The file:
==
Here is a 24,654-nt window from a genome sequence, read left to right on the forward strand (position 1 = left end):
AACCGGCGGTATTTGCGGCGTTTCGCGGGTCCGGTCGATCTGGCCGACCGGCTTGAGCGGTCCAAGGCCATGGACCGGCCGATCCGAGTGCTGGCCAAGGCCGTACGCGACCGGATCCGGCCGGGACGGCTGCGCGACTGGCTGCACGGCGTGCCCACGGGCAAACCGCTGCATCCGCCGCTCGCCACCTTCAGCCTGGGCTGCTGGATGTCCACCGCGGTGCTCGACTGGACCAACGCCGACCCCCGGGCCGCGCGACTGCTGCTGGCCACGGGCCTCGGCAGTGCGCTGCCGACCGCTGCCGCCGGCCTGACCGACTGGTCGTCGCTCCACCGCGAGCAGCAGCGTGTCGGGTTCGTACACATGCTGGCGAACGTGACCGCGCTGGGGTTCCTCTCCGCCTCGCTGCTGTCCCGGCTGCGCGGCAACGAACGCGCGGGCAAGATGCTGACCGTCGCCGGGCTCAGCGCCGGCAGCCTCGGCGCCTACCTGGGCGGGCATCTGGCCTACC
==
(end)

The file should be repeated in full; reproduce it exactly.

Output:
Here is a 24,654-nt window from a genome sequence, read left to right on the forward strand (position 1 = left end):
AACCGGCGGTATTTGCGGCGTTTCGCGGGTCCGGTCGATCTGGCCGACCGGCTTGAGCGGTCCAAGGCCATGGACCGGCCGATCCGAGTGCTGGCCAAGGCCGTACGCGACCGGATCCGGCCGGGACGGCTGCGCGACTGGCTGCACGGCGTGCCCACGGGCAAACCGCTGCATCCGCCGCTCGCCACCTTCAGCCTGGGCTGCTGGATGTCCACCGCGGTGCTCGACTGGACCAACGCCGACCCCCGGGCCGCGCGACTGCTGCTGGCCACGGGCCTCGGCAGTGCGCTGCCGACCGCTGCCGCCGGCCTGACCGACTGGTCGTCGCTCCACCGCGAGCAGCAGCGTGTCGGGTTCGTACACATGCTGGCGAACGTGACCGCGCTGGGGTTCCTCTCCGCCTCGCTGCTGTCCCGGCTGCGCGGCAACGAACGCGCGGGCAAGATGCTGACCGTCGCCGGGCTCAGCGCCGGCAGCCTCGGCGCCTACCTGGGCGGGCATCTGGCCTACC